Okay, we want a quality design. To get there, we have to address the many quality issues beyond the user interface that can undermine the total UX.
Quality assurance (QA) and user experience (UX) have a two-way relationship:
- Most obvious, usability is a quality measure for design. To ensure usability, a good UX thus requires QA thinking.
- Beyond the user interface itself, many other quality issues also impact the total UX.
Usability as QA
By definition, usability involves measurable quality attributes such as ease of learning, the efficiency of use, and user satisfaction.
I have learned that QA beats QC (quality control) many times over as the approach to design quality. It’s much better to bake-in usability from the very start—before you’ve even begun to design anything—than it is to wait until there’s a near-final design and then subject it to “validation” in user testing.
Early focus on usability also boosts ROI; it’s 100 times cheaper to fix a design flaw on the drawing board than after product launch.
(Remember the First Law of Usability: Your design will be tested by users — your only choice is whether to run the test yourself before launch so that you can fix the inevitable problems while it’s cheap instead of playing expensive catch-up later.)
This is exactly the same conclusion found in other quality disciplines: whether for manufacturing or airline service or hospital cleanliness, the best results are achieved by proactive QA that considers quality as part of the basic process.
One more way in which UX QA resembles other quality disciplines? Quality design doesn’t come from wishing for it. It comes from scheduling quality activities in the project plan.
Other Quality disciplines that affect UX
Response Time!! It’s pretty obvious that snappy code isn’t just a matter of programmer pride. System speed impacts all usability areas:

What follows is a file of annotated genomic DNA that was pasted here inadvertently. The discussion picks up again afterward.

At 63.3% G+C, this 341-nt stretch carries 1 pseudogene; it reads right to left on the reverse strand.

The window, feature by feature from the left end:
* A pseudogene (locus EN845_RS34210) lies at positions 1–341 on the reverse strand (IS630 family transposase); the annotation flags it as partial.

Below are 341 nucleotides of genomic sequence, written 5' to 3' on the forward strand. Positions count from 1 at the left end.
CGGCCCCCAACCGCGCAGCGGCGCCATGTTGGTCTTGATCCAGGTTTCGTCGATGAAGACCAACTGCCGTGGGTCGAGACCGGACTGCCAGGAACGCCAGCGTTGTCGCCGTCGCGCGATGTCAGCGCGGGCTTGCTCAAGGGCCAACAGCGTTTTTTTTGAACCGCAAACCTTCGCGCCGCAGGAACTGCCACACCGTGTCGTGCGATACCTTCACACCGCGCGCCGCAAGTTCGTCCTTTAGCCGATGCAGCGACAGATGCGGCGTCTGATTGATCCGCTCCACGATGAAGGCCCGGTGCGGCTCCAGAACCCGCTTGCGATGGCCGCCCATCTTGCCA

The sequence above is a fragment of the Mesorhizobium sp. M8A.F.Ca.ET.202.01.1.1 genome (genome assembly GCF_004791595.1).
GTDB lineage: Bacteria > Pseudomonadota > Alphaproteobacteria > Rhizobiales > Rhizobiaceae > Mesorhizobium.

- For sure, a sluggish system is annoying and immediately cuts into user satisfaction. In every user test I’ve run, users have complained about slow websites and praised fast ones.
- Efficiency of use is also clearly impacted by system speed: if each action is slower, then task performance is slower. Users will hesitate to perform beneficial actions if they dread the resulting wait.
- Slow code hurts learnability might be less obvious, but it’s true nonetheless. Human short-term memory decays rapidly, and thus users are more likely to be confused if they have to wait. Also, users become more reluctant to explore (and thus learn) new options when slowness increases the interaction cost.
Other quality problems impact the UX as well. Bugs and crashes infuriate users and impede their task completion — sometimes to the extent of demanding time-consuming workarounds. But these implementation errors also reduce learnability, because users often develop elaborate superstitions around the problem. (“If I want to do X, I can’t do Y, because that causes a crash.”) When users’ mental models go off track, their ability to use the system’s bug-free parts is correspondingly impaired.
Also, when things go wrong, users don’t necessarily know it’s the computer’s fault. In fact, it’s common for users to blame themselves.
So, if it’s obvious, then why do problems run rampant? Because companies don’t take quality seriously. They’d rather invest in new features than in making old features robust. But UX would be much improved if we all acknowledged that QA is the foundation for user confidence and customer satisfaction. Once everything works, then think about new features.